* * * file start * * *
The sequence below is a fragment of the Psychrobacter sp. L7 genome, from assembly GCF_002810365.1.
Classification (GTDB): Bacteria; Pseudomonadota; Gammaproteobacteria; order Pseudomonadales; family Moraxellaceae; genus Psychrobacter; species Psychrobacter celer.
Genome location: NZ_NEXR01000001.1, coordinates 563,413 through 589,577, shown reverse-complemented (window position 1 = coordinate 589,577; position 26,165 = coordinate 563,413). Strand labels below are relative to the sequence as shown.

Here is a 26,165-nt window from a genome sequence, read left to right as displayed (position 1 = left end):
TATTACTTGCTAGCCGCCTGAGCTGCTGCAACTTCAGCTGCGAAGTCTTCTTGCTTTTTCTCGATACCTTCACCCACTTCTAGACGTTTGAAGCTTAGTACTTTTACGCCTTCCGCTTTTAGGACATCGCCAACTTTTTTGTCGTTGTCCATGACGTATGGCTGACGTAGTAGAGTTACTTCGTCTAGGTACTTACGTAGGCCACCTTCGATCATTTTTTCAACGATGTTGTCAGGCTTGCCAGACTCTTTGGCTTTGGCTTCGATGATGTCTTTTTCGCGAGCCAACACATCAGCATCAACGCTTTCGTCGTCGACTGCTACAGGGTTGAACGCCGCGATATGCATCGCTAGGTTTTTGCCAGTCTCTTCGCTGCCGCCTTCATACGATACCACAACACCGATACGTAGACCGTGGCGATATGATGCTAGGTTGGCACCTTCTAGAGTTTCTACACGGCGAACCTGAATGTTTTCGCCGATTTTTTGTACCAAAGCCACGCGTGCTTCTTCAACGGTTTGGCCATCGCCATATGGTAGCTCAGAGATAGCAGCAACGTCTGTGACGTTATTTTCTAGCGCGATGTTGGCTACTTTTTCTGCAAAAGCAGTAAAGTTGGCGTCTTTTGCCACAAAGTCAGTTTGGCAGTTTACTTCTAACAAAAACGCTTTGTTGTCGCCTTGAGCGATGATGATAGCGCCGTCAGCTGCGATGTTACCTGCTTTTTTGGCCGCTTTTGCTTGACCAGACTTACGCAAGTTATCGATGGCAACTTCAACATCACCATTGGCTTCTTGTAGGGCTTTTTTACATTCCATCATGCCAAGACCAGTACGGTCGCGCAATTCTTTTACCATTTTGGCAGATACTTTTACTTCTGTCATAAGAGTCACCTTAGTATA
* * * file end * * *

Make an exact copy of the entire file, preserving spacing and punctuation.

The sequence below is a fragment of the Psychrobacter sp. L7 genome, from assembly GCF_002810365.1.
Classification (GTDB): Bacteria; Pseudomonadota; Gammaproteobacteria; order Pseudomonadales; family Moraxellaceae; genus Psychrobacter; species Psychrobacter celer.
Genome location: NZ_NEXR01000001.1, coordinates 563,413 through 589,577, shown reverse-complemented (window position 1 = coordinate 589,577; position 26,165 = coordinate 563,413). Strand labels below are relative to the sequence as shown.

Here is a 26,165-nt window from a genome sequence, read left to right as displayed (position 1 = left end):
TATTACTTGCTAGCCGCCTGAGCTGCTGCAACTTCAGCTGCGAAGTCTTCTTGCTTTTTCTCGATACCTTCACCCACTTCTAGACGTTTGAAGCTTAGTACTTTTACGCCTTCCGCTTTTAGGACATCGCCAACTTTTTTGTCGTTGTCCATGACGTATGGCTGACGTAGTAGAGTTACTTCGTCTAGGTACTTACGTAGGCCACCTTCGATCATTTTTTCAACGATGTTGTCAGGCTTGCCAGACTCTTTGGCTTTGGCTTCGATGATGTCTTTTTCGCGAGCCAACACATCAGCATCAACGCTTTCGTCGTCGACTGCTACAGGGTTGAACGCCGCGATATGCATCGCTAGGTTTTTGCCAGTCTCTTCGCTGCCGCCTTCATACGATACCACAACACCGATACGTAGACCGTGGCGATATGATGCTAGGTTGGCACCTTCTAGAGTTTCTACACGGCGAACCTGAATGTTTTCGCCGATTTTTTGTACCAAAGCCACGCGTGCTTCTTCAACGGTTTGGCCATCGCCATATGGTAGCTCAGAGATAGCAGCAACGTCTGTGACGTTATTTTCTAGCGCGATGTTGGCTACTTTTTCTGCAAAAGCAGTAAAGTTGGCGTCTTTTGCCACAAAGTCAGTTTGGCAGTTTACTTCTAACAAAAACGCTTTGTTGTCGCCTTGAGCGATGATGATAGCGCCGTCAGCTGCGATGTTACCTGCTTTTTTGGCCGCTTTTGCTTGACCAGACTTACGCAAGTTATCGATGGCAACTTCAACATCACCATTGGCTTCTTGTAGGGCTTTTTTACATTCCATCATGCCAAGACCAGTACGGTCGCGCAATTCTTTTACCATTTTGGCAGATACTTTTACTTCTGTCATAAGAGTCACCTTAGTATA